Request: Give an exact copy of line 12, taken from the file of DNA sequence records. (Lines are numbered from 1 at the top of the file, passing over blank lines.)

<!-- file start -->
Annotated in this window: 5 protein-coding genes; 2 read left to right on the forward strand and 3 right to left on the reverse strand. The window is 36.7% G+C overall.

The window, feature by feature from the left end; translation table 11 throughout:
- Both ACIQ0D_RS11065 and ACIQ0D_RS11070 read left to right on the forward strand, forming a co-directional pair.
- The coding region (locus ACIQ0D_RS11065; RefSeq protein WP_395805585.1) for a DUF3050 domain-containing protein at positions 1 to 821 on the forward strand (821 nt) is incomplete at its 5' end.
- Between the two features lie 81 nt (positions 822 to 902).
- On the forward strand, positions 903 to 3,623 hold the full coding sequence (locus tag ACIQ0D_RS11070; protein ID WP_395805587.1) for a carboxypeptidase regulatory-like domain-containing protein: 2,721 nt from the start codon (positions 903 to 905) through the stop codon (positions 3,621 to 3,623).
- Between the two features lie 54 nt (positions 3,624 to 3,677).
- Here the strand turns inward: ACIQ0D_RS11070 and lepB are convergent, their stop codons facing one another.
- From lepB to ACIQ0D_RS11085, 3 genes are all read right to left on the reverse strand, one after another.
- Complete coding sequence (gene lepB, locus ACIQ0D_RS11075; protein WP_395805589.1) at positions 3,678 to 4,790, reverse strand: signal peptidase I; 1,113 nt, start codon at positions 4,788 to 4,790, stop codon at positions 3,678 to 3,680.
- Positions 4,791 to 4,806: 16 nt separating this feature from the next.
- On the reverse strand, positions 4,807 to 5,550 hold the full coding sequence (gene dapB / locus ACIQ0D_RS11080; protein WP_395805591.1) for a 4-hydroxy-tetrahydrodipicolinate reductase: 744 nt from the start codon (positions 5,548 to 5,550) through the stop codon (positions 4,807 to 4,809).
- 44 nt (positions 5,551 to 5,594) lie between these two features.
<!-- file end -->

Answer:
- On the reverse strand, positions 4,807 to 5,550 hold the full coding sequence (gene dapB / locus ACIQ0D_RS11080; protein WP_395805591.1) for a 4-hydroxy-tetrahydrodipicolinate reductase: 744 nt from the start codon (positions 5,548 to 5,550) through the stop codon (positions 4,807 to 4,809).